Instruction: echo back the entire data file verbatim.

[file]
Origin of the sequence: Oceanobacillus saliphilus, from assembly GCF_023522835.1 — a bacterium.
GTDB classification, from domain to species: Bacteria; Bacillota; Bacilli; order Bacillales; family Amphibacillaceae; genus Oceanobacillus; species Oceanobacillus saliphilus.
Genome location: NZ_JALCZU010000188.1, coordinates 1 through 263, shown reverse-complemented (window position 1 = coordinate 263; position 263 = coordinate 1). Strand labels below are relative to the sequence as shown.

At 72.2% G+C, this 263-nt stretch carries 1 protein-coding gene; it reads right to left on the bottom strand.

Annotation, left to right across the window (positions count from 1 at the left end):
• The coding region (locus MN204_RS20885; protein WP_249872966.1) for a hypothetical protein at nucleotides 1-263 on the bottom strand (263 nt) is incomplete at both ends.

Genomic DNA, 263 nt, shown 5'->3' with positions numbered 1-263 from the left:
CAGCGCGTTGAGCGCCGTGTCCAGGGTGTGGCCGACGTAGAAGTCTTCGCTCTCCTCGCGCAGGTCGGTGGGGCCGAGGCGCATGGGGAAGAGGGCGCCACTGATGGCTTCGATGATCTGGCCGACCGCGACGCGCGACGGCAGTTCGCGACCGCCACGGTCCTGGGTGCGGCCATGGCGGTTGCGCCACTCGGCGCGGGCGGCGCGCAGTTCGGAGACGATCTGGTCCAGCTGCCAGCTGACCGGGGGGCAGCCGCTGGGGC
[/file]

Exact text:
Origin of the sequence: Oceanobacillus saliphilus, from assembly GCF_023522835.1 — a bacterium.
GTDB classification, from domain to species: Bacteria; Bacillota; Bacilli; order Bacillales; family Amphibacillaceae; genus Oceanobacillus; species Oceanobacillus saliphilus.
Genome location: NZ_JALCZU010000188.1, coordinates 1 through 263, shown reverse-complemented (window position 1 = coordinate 263; position 263 = coordinate 1). Strand labels below are relative to the sequence as shown.

At 72.2% G+C, this 263-nt stretch carries 1 protein-coding gene; it reads right to left on the bottom strand.

Annotation, left to right across the window (positions count from 1 at the left end):
• The coding region (locus MN204_RS20885; protein WP_249872966.1) for a hypothetical protein at nucleotides 1-263 on the bottom strand (263 nt) is incomplete at both ends.

Genomic DNA, 263 nt, shown 5'->3' with positions numbered 1-263 from the left:
CAGCGCGTTGAGCGCCGTGTCCAGGGTGTGGCCGACGTAGAAGTCTTCGCTCTCCTCGCGCAGGTCGGTGGGGCCGAGGCGCATGGGGAAGAGGGCGCCACTGATGGCTTCGATGATCTGGCCGACCGCGACGCGCGACGGCAGTTCGCGACCGCCACGGTCCTGGGTGCGGCCATGGCGGTTGCGCCACTCGGCGCGGGCGGCGCGCAGTTCGGAGACGATCTGGTCCAGCTGCCAGCTGACCGGGGGGCAGCCGCTGGGGC